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Canada Pension Plan: Is 60, 65, or 70 the Best Age to Start Payments?

Christopher Liew, CFA
·4 min read
Path to retirement
Path to retirement

The month following their 65th birthday is when most Canadians usually claim their Canada Pension Plan (CPP). Some start payments as soon as the pension becomes available or at age 60. Others who are still working at 65 can delay their CPP by five more years or until 70.

CPP pension users have three options to choose from, given the flexibility of the country’s contributory, earnings-related social insurance program. However, firming up the retirement decision isn’t easy as it seems. You must evaluate your circumstances first to determine the best age to start CPP payments.

Standard CPP

If you’re turning 65 soon and preparing to claim your CPP, the average monthly payment is $689.17 (for new beneficiaries as of October 2020). You’ll only receive a maximum of $1,203.75 monthly if you have contributed for at least 39 years. Thus, on average, the present annual CPP for life is $8,270.04.

Increased CPP

The incentive for delaying your CPP until 70 is a 42% permanent increase in pension payments. Instead of the average $689.17, the monthly amount becomes $978.62. This option increases your benefits by 8.4% per year or by 0.7% for every month after your 65th birthday. Hence, your annual guaranteed income in retirement is $11,743.76.

Reduced CPP

A CPP pensioner would advance the payments from the standard age of 65 to maximize the total lifetime benefits. The breakeven point between the early and deferred options is 72. It’s a practical decision too if you’re not sure of living up to this age due to health reasons.

However, note that the CPP reduces by 0.6% for every month before your 65th birthday you start taking your pension. The permanent decrease translates to 36% in total. Your annual lifetime income will be $5,292.83, or $2,977.21 and $6,450.63 lower, respectively, than if you were to claim your CPP at 65 and 70.

Canadian retirees receive a pension supplement at 65 through the Old Age Security (OAS). If you’re 65 and the OAS is due today, the maximum monthly benefit is $615.37 (January to March 2021). The instant boost to your annual CPP is $7,384.44. To receive higher payment, delay your OAS too until 65 for a 36% permanent increase.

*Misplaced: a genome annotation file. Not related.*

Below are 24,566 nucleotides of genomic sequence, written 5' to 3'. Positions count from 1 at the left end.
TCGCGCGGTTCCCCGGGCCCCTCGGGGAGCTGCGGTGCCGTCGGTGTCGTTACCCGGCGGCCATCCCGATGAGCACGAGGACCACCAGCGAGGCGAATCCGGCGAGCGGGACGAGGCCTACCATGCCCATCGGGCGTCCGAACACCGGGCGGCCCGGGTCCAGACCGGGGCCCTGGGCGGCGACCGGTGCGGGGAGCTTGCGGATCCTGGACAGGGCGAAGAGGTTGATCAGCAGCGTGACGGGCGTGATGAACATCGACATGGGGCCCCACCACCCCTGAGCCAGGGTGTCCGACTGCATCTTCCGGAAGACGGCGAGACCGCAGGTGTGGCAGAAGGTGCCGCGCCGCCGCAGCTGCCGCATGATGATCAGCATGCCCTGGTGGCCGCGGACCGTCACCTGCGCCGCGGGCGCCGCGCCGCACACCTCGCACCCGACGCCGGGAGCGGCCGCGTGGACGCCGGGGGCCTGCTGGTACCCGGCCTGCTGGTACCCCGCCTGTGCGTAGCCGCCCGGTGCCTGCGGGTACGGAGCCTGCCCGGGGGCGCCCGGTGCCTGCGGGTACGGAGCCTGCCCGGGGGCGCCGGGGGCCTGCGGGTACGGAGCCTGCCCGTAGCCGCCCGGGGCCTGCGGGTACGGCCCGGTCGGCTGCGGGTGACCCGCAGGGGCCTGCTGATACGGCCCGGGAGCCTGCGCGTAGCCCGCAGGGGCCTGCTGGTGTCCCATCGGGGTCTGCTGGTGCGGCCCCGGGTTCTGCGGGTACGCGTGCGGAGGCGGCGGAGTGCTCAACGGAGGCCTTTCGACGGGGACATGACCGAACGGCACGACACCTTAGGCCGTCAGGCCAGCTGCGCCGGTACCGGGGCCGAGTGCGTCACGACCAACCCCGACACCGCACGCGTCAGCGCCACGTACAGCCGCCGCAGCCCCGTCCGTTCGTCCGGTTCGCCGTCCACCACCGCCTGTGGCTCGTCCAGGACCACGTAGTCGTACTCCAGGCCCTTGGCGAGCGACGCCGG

Ensure future financial health

The sad part is that the pensions are partial replacements only to the average pre-retirement income. You need other income sources to ensure future financial health. Save money and invest in assets that can generate pension-like income.

BCE (TSX:BCE)(NYSE:BCE) is a pure-play income dividend stock that’s ideal for CPP pensioners. The largest telecommunications company in Canada pays a juicy 5.96% dividend. Assuming you have $150,000 savings to invest, the annual dividend is $8,940. In a 20-year investment horizon, the money will compound to $477,452.59.

Investing in BCE is money in the bank. The $50.43 billion telecom giant owns the largest network of data centres and retail outlets in Canada. About 22.37 million customers have access to BCE’s industry-leading broadband communications services.

Since communications services and the internet are vital needs, you have a recession-resistant asset in your stock portfolio. BCE offers capital protection and the safety of dividends. You’d be worry-free in retirement.

Apply to receive CPP pension

Assess your situation before making a firm decision to start CPP payments. Once you’ve made up your mind, apply in advance to receive the pension, because payments are not automatic.

The post Canada Pension Plan: Is 60, 65, or 70 the Best Age to Start Payments? appeared first on The Motley Fool Canada.

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Fool contributor Christopher Liew has no position in any of the stocks mentioned.

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